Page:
A 7mm eyepiece with your x2 barlow would give x188 mag which would make the targets appear larger. 

Also if your light pollution is not too bad, try a scan through the milky way at the moment over head using the 25mm. 

The short focal length gives a nice wide field of view and that should make an amazing site of all those stars. 

I started with a small refractor and that first view of Saturn was what got me started, you cannot beat it!!!

However if you like the hobby and really want to progress aperture is usually king so you might find a larger scope (dependent on you circumstances and money) is the best way to "upgrade".

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When Hubble started producing images it was both a good thing for astronomy and a bad thing.

It got a lok of people interested, but a lot thought they would get the same images.

The Celestron LCM 90 actually looks fairly good for a start.

Really better eyepieces will help but as you say not worth going to the extremes.

The scope has a 660mm focal length so it is not one of the short f/5 ones which is nice.

At f/7.3 budget plossl's should be good on it. Retailers like Atronomics, Agena or Eyepieces etc will do

Astonomics do the Astro-Tech Value Line Plossl at $23, Agena do the GSO plossl's at around $31.

Not sure what the prism star diagonal exactly is, if it produces a "correct" view image then that could be a problem. Scopes generally produce an image that is anything but "correct", and adding glass to make the image normal can often result in a poorer image. I recall helping someone see something, the method was easy take out all the bits they had put in. They then kept telling everyone about the moon and how good it was.

The scope is actually fairly good, and the Nexstar is well proven, just take time to get it all set - which I guess you are doing, you have not asked how to enter data or perform the alignment. This leads me to the strange conclusion that you have read the manual. :eek: :eek:

You could try a single plossl from Asronomics for comparison, I would suggest the 9mm for some magnification or the 25mm for wider views.

If they work for you and deliver what you want (within reason) I would not go lower then the 6mm and myself I would likely not get that. However for Saturn a 6mm would deliver 110x and that should show the rings (just).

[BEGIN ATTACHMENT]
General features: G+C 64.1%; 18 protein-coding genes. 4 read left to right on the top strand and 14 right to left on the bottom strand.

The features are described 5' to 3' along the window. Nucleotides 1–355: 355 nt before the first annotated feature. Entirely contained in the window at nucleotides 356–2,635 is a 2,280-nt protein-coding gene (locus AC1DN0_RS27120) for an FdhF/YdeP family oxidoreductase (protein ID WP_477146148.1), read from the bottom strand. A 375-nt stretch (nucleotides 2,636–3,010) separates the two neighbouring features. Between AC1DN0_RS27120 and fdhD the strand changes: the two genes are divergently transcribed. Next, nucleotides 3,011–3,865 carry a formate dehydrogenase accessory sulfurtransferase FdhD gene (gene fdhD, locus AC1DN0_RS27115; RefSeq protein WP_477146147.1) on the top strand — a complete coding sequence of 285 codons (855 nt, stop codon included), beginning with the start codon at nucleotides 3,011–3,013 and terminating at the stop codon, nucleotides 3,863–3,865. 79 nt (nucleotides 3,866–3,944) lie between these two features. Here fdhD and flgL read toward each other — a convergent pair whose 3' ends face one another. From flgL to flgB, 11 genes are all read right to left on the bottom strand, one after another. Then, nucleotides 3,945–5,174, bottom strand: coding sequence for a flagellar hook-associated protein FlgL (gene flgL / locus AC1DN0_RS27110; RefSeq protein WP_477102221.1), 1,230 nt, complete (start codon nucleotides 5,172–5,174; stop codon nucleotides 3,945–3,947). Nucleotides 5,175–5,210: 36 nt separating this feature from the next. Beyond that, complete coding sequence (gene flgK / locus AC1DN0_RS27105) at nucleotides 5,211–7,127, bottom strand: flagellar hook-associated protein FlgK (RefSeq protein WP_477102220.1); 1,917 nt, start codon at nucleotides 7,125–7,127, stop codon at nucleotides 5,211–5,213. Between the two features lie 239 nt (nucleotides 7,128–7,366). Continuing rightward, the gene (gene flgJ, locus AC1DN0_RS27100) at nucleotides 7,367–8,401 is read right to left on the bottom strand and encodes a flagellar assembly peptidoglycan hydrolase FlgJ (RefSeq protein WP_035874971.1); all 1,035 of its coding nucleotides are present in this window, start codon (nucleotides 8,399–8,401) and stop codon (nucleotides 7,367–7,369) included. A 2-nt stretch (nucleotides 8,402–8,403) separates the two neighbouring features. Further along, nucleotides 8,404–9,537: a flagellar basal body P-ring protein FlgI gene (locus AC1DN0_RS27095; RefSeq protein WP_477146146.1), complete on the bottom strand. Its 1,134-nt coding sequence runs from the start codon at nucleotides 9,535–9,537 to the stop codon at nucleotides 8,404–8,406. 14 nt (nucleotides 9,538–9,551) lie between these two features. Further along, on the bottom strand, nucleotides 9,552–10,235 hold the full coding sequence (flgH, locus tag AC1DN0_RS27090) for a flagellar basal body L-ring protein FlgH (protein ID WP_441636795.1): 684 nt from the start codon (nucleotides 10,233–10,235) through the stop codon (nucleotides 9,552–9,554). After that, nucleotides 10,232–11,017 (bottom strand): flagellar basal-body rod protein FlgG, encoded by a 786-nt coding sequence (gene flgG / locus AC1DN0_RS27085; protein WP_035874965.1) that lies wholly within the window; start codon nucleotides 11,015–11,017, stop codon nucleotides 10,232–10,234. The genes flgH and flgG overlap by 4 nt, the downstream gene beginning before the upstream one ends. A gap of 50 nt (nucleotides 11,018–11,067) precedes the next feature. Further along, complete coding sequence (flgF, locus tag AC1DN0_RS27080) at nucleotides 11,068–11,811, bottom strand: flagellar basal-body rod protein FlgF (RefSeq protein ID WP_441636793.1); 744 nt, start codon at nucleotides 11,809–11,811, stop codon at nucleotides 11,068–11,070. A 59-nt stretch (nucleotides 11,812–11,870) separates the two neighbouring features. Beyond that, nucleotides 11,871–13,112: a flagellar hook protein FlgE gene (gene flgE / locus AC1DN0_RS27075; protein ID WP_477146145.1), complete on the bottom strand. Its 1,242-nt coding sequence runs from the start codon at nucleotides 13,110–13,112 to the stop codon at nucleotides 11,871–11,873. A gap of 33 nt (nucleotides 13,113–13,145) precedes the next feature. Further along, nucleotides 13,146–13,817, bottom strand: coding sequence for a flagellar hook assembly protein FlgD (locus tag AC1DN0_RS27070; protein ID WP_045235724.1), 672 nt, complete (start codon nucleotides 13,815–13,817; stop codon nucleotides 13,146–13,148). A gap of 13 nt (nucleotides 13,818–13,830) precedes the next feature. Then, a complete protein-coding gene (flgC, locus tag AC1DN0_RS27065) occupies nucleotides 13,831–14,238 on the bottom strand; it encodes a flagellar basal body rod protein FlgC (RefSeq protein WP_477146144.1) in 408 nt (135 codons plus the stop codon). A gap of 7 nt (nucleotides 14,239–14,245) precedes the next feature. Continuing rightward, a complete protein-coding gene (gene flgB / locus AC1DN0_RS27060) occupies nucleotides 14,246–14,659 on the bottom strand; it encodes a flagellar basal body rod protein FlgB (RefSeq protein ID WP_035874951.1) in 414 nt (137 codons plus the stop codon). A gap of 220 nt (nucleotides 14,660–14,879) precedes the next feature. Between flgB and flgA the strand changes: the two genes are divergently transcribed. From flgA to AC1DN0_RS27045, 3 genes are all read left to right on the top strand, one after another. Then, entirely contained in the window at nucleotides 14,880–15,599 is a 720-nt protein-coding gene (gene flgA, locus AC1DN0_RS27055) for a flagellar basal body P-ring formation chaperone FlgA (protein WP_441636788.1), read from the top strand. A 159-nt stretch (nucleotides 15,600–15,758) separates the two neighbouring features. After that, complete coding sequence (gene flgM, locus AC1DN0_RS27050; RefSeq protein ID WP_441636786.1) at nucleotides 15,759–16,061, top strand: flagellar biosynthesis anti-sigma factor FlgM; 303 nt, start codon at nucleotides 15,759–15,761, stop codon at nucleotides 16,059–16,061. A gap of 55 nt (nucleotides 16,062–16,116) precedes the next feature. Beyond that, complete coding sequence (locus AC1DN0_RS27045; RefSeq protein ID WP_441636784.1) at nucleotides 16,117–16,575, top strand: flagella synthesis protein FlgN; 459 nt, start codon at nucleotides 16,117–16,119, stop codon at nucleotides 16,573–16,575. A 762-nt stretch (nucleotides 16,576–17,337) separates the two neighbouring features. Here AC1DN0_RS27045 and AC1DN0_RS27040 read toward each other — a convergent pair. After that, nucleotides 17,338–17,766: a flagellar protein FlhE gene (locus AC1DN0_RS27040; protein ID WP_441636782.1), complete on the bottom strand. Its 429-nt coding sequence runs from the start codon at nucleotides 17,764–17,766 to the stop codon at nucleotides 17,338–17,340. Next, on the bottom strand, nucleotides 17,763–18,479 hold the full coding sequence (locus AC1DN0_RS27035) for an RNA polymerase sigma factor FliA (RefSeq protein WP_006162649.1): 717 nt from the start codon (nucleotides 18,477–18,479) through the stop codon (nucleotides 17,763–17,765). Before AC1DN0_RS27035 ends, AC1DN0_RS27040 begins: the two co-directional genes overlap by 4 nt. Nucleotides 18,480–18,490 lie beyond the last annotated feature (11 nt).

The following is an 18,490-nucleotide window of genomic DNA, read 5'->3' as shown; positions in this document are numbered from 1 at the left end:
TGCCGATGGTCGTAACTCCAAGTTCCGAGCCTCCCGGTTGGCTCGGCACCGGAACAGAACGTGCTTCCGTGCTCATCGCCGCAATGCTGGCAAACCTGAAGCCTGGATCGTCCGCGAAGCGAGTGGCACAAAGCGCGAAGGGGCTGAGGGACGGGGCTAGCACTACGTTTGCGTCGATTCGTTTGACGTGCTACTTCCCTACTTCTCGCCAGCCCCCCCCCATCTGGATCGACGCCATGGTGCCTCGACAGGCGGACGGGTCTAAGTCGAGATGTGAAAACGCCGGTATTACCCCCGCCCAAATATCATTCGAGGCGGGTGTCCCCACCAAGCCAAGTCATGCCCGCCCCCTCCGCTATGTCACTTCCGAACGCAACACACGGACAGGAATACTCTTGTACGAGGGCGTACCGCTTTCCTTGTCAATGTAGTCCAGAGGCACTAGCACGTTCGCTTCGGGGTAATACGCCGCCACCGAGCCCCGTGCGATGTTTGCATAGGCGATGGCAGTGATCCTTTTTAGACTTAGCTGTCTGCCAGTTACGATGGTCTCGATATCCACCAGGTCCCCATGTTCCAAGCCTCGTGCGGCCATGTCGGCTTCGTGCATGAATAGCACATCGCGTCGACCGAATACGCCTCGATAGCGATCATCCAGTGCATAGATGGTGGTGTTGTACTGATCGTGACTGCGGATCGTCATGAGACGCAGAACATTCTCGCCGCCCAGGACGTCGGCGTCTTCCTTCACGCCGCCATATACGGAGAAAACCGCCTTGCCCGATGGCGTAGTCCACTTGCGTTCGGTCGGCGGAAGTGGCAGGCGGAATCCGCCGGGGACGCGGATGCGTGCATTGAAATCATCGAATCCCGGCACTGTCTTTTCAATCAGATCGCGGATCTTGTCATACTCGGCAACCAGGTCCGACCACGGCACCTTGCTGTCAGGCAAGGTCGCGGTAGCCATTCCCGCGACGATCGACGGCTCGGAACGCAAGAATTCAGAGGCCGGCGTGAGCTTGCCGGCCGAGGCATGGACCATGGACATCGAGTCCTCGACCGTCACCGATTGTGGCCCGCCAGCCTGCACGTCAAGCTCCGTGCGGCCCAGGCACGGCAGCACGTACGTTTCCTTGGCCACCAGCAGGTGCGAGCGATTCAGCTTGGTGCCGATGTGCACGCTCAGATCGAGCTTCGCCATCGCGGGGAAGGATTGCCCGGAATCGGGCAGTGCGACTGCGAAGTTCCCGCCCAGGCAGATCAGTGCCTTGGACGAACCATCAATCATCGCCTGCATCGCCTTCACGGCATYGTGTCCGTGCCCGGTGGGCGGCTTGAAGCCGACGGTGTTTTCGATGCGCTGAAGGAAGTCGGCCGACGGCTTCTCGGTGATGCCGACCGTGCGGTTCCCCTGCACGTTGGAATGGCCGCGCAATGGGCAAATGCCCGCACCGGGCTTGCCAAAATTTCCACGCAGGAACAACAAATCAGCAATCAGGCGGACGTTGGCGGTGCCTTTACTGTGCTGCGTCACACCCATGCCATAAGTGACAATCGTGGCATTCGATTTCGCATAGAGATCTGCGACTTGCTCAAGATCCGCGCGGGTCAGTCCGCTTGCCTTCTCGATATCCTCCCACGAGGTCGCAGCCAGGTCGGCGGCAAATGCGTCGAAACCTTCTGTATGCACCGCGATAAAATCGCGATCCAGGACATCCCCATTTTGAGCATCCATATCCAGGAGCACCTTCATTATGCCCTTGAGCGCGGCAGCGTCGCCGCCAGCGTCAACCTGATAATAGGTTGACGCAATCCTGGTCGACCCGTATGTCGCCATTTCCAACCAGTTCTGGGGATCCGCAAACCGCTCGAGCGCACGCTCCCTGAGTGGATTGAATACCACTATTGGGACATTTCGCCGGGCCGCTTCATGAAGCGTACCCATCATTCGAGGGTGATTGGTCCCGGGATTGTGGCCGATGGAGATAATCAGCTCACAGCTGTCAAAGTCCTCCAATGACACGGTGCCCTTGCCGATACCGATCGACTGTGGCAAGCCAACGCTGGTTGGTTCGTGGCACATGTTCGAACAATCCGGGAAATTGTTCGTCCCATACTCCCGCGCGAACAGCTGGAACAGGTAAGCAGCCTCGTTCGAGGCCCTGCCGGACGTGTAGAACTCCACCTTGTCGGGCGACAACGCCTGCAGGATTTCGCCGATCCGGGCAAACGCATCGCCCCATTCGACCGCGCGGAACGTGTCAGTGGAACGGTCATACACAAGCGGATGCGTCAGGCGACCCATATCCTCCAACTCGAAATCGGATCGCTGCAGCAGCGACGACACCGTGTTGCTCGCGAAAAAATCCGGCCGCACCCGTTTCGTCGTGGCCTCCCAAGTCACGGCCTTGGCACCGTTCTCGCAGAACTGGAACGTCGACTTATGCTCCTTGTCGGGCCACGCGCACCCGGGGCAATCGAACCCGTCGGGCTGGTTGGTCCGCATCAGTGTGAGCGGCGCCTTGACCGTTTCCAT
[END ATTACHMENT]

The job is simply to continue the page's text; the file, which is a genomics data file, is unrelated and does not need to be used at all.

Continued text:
Plossl at 6mm will have little eye relief, so if you have glasses it would be unusable, you would not be able to get close enough.

There are better plossl's, TV make very good ones, I see Astronominc do an Astro Tech Hi-Grade line, they are $30 but actually seem to have less focal lengths.

So I would get one plossl, see if it does what is wanted and if so build up about 4 of them as a small set to use. I have a half set of eyepieces for a small 70mm (Astro-Tech Paradigms) that I find is a good for general use, you do not need 8 eyepieces to cover a nights viewing, but you do need to choose sensibly.

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The other thing about star parties will be that you can try a range of other peoples eye pieces in your own scope and see how much benefit they individually give.

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Thanks very much for the replies.   

Last night, I viewed the moon for the first time at 73x through my telescope before the clouds rolled in ( I think there must be some physical law that a new telescope or kit means 2 weeks of cloudy nights!).   I was amazed.

My 13 year old daughter had 4 friends over, and they all huddled around the telescope with me.    One commented about the "halo" around the moon, and I tried to look smart, dropping the big words "chromatic aberration" that I just learned from the internet.   Good times.

I see a couple of plossls, and maybe a t-ring / t-adapter so I can bust out the dusty Canon t2I from my closet.  But first, I need to look up the local club...

Thanks again.